Although recognized as a chronic relapsing disorder, addiction is still largely treated as an acute disorder. To better treat addiction as a chronic disorder, self-management and social support should be provided. Social media provides a unique and cost-effective opportunity to arrange and develop the social support system necessary for sustained recovery. Unfortunately, little is known about the specific methods to develop an efficacious social media outlet that facilitates user self-management, the adoption of health behavior, engagement in efficacious treatment, and the flow of ideas among those in recovery. Advances in social network science have demonstrated that social interactions are complex dynamical systems with emergent properties (e.g., engagement), not reducible to the individuals in those social networks. This proposed project is a systematic effort to translate basic research on the emergent properties of online social networks to support continued addiction recovery. Here we propose to recruit 1536 poly-substance dependent individuals in recovery from the International Quit &Recovery Registry to participate in two intent-to-treat randomized controlled trials. In these trials, we will examine whether topology of the social network (Experiment 1) and the similarity of individuals to one another (Experiment 2) strongly influence social network engagement, exploration, social learning, and involvement in an efficacious treatment. We will also learn whether such engagement supports continued recovery from addiction. Our hypotheses are that topologies with greater redundancy in connections and networks with increased similarity across individuals will increase involvement and engagement among network members, and this increased involvement will translate into decreases in the relapse rate of group members. As drug-related behaviors are strongly influenced by group pressure and social learning, the potential effects of these two variables on engagement with efficacious treatment and others supportive of recovery could have a dramatic impact on the societal cost incurred by individuals who attempt and fail to reach full recovery status.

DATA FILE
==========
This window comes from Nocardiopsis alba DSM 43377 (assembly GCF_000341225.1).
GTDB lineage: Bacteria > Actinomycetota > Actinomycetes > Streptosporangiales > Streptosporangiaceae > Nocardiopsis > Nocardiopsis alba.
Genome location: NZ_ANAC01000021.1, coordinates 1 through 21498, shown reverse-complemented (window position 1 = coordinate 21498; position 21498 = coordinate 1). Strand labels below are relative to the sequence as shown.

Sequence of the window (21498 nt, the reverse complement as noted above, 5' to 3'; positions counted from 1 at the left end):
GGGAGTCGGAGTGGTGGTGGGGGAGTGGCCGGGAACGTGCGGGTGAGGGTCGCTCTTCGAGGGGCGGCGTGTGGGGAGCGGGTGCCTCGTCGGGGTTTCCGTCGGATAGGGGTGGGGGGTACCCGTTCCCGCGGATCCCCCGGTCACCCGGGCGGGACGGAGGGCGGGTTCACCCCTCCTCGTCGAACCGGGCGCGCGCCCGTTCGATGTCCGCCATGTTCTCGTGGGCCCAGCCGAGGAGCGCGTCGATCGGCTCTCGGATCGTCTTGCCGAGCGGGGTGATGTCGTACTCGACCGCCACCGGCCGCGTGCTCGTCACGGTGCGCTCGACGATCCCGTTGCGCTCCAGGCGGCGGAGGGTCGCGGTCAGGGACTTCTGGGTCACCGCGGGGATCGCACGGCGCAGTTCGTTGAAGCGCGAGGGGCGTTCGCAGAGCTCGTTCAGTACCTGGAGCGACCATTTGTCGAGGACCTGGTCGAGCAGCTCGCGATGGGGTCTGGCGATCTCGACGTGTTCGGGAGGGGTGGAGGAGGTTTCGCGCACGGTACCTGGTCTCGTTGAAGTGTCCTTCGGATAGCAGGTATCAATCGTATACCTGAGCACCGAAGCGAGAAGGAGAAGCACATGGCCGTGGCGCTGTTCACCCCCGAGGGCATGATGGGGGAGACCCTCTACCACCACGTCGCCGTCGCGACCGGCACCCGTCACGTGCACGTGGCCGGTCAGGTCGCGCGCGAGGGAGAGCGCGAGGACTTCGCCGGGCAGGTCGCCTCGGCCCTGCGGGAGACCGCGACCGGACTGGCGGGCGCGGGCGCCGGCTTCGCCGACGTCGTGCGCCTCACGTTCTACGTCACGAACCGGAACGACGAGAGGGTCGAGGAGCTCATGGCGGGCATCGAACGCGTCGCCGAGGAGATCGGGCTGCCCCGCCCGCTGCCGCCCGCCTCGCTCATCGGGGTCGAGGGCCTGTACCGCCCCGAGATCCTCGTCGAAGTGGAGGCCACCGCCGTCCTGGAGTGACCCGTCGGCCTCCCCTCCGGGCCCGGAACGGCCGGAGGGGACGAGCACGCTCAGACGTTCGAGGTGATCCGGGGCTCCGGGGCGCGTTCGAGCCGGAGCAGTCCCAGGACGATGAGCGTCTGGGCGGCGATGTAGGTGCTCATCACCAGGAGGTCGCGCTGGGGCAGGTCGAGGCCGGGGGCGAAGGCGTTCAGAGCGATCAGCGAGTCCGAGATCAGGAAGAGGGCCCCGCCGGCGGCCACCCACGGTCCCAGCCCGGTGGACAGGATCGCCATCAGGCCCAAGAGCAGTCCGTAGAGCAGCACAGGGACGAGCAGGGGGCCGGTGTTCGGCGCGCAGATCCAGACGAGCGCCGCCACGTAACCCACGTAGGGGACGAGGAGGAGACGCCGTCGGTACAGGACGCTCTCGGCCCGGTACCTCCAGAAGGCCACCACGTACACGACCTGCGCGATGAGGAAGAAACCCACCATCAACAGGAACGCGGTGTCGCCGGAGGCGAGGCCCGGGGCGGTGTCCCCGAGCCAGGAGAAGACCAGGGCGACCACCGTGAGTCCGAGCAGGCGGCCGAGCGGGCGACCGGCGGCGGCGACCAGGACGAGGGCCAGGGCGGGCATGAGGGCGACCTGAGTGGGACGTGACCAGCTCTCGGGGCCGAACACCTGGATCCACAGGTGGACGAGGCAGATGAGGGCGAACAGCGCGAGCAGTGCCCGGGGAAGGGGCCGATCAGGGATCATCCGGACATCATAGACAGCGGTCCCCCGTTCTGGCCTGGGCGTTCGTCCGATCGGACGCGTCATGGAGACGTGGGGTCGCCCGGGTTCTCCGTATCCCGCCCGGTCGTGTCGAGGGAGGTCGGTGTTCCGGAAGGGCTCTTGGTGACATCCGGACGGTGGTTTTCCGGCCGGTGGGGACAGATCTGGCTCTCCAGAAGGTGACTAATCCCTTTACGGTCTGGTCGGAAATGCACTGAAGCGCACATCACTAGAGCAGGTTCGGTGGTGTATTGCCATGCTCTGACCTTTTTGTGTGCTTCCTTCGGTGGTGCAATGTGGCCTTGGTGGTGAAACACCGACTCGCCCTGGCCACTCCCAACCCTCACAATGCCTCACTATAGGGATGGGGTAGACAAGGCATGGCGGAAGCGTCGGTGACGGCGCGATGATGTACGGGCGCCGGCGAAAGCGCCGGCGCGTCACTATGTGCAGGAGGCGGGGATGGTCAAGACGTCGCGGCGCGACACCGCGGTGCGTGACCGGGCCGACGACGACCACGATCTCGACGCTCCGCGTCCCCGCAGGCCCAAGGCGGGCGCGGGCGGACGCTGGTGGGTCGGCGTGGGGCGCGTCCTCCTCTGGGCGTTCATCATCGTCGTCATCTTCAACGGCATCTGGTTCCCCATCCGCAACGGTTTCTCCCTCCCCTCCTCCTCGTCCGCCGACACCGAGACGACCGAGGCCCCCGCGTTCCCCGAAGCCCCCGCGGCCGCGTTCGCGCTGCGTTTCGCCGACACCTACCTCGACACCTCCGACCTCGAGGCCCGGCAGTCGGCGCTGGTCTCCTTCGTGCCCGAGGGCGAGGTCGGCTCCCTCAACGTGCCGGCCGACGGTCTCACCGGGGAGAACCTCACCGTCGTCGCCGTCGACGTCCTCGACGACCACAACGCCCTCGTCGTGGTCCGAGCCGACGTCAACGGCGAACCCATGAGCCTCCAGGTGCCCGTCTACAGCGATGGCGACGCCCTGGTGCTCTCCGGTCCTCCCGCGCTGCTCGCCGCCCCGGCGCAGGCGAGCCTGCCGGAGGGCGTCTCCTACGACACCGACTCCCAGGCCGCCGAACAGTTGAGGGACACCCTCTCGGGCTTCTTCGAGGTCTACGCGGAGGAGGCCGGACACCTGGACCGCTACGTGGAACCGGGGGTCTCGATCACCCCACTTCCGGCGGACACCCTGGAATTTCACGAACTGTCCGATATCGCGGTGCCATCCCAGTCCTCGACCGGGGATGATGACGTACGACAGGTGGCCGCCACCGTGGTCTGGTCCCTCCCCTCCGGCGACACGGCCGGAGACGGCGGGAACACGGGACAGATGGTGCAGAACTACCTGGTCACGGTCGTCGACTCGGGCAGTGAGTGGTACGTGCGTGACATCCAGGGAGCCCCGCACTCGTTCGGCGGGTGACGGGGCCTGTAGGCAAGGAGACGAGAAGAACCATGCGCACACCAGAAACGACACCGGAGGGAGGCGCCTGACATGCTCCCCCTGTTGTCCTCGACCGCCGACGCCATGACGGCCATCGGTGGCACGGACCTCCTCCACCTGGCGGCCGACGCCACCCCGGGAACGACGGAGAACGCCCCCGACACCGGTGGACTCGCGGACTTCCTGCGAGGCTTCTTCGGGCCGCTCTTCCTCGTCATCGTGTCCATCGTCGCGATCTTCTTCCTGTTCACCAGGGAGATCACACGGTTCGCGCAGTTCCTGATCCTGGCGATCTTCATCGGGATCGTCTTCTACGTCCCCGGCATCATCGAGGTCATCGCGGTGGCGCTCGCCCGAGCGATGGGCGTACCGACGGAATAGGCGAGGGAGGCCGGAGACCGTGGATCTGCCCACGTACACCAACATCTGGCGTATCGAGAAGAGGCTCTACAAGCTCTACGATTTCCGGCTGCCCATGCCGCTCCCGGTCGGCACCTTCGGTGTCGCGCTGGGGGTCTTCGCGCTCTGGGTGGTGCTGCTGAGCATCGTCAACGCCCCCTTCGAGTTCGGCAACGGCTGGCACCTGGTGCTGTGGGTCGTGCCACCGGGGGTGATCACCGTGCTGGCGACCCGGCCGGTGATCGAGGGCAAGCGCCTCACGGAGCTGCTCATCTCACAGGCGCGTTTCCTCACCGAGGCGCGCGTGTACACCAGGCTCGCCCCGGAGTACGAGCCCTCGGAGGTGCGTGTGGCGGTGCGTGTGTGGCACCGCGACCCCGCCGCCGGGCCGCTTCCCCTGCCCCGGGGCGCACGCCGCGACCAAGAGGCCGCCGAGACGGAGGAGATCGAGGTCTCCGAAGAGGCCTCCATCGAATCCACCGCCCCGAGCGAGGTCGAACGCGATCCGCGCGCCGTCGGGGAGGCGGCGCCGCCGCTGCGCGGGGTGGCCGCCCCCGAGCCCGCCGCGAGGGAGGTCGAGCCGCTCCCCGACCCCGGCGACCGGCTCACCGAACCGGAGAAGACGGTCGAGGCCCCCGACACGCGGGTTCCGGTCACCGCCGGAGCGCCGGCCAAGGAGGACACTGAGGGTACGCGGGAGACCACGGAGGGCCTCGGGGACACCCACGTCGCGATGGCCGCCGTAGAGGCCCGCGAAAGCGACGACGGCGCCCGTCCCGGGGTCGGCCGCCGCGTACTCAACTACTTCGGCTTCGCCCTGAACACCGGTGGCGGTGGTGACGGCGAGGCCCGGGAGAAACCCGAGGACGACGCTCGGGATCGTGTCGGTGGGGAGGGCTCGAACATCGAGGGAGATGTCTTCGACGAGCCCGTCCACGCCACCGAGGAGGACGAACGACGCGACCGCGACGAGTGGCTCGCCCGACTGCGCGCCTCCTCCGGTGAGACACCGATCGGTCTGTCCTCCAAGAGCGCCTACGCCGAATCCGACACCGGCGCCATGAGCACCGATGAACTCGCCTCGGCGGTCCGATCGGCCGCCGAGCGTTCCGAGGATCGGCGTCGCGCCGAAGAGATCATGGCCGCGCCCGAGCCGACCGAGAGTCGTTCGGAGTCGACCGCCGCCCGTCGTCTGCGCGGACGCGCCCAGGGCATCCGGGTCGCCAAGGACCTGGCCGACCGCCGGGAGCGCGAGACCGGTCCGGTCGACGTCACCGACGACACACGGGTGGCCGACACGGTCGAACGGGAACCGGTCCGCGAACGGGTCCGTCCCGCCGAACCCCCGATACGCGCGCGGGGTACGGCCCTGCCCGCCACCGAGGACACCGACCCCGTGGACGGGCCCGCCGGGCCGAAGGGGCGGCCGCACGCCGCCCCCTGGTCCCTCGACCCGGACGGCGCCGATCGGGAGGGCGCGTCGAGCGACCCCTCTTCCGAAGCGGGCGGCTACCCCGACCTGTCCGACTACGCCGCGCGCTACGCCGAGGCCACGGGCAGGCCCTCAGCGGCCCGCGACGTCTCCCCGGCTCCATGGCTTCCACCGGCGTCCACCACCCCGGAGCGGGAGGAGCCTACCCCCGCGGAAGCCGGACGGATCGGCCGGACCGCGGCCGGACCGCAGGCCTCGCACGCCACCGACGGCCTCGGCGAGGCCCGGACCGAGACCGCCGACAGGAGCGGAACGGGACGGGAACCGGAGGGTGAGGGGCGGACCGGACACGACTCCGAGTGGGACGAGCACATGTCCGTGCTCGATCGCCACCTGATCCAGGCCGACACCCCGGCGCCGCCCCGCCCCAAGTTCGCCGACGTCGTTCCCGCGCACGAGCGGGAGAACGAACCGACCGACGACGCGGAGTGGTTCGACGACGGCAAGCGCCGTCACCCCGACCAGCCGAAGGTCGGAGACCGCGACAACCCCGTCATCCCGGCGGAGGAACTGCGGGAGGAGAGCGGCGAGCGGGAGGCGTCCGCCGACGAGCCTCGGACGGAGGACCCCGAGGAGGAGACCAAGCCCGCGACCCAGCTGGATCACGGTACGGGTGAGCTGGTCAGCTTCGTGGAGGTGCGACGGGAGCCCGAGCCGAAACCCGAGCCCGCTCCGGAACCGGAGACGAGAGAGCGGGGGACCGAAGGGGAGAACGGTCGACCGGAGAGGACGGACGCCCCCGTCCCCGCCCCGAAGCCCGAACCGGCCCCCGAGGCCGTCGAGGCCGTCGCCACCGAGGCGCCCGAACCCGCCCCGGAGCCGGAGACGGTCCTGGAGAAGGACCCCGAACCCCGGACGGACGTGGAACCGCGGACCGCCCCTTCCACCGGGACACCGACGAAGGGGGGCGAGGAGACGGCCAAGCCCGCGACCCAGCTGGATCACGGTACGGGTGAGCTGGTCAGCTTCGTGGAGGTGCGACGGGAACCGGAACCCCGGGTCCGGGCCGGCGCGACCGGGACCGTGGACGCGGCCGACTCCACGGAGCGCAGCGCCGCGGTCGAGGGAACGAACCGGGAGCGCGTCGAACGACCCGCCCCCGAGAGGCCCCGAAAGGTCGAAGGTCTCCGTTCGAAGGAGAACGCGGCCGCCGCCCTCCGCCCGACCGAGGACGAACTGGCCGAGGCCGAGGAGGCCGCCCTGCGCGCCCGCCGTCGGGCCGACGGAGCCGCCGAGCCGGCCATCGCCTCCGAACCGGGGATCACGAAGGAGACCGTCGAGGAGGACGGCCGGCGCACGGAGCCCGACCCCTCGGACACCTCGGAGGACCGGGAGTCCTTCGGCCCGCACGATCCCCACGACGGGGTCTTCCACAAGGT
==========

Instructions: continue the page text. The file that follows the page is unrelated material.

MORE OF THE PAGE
Social media may improve relapse prevention therapies for addiction by facilitating social learning. The proposed experiments will test the idea that connecting individuals with shared characteristics using an online social interactome will increase engagement and exploration of resources for recovery maintenance and decrease the rate of relapse among social group members. The findings will inform addiction prevention and therapy in a novel way.
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